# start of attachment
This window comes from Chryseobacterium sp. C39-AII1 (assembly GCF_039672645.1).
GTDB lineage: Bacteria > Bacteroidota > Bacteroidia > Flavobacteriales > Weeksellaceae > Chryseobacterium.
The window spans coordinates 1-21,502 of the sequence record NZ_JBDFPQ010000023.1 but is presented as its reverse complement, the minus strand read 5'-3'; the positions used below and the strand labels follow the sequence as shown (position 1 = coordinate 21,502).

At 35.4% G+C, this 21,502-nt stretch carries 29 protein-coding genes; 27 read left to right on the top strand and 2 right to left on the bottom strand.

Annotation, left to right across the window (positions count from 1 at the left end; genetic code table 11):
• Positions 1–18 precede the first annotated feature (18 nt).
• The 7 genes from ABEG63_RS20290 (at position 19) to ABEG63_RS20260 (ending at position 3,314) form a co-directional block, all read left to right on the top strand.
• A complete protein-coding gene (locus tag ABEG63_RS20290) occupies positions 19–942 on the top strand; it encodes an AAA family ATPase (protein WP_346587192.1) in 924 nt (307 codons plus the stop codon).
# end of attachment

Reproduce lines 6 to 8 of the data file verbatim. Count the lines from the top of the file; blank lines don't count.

• Positions 1–18 precede the first annotated feature (18 nt).
• The 7 genes from ABEG63_RS20290 (at position 19) to ABEG63_RS20260 (ending at position 3,314) form a co-directional block, all read left to right on the top strand.
• A complete protein-coding gene (locus tag ABEG63_RS20290) occupies positions 19–942 on the top strand; it encodes an AAA family ATPase (protein WP_346587192.1) in 924 nt (307 codons plus the stop codon).